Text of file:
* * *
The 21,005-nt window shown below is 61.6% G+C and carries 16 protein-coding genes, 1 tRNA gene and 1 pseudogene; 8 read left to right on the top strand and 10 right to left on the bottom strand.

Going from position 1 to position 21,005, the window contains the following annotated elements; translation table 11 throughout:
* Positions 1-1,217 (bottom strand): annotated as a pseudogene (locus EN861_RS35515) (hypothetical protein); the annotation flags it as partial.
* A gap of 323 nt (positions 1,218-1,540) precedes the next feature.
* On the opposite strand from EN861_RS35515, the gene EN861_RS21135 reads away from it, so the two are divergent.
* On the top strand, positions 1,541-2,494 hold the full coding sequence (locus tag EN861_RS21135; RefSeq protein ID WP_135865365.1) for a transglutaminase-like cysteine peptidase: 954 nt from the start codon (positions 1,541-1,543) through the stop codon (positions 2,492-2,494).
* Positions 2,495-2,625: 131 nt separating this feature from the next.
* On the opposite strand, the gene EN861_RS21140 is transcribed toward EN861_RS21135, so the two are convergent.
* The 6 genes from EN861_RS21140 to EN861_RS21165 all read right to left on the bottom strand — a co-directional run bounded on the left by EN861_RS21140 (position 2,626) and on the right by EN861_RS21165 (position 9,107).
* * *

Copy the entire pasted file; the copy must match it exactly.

The 21,005-nt window shown below is 61.6% G+C and carries 16 protein-coding genes, 1 tRNA gene and 1 pseudogene; 8 read left to right on the top strand and 10 right to left on the bottom strand.

Going from position 1 to position 21,005, the window contains the following annotated elements; translation table 11 throughout:
* Positions 1-1,217 (bottom strand): annotated as a pseudogene (locus EN861_RS35515) (hypothetical protein); the annotation flags it as partial.
* A gap of 323 nt (positions 1,218-1,540) precedes the next feature.
* On the opposite strand from EN861_RS35515, the gene EN861_RS21135 reads away from it, so the two are divergent.
* On the top strand, positions 1,541-2,494 hold the full coding sequence (locus tag EN861_RS21135; RefSeq protein ID WP_135865365.1) for a transglutaminase-like cysteine peptidase: 954 nt from the start codon (positions 1,541-1,543) through the stop codon (positions 2,492-2,494).
* Positions 2,495-2,625: 131 nt separating this feature from the next.
* On the opposite strand, the gene EN861_RS21140 is transcribed toward EN861_RS21135, so the two are convergent.
* The 6 genes from EN861_RS21140 to EN861_RS21165 all read right to left on the bottom strand — a co-directional run bounded on the left by EN861_RS21140 (position 2,626) and on the right by EN861_RS21165 (position 9,107).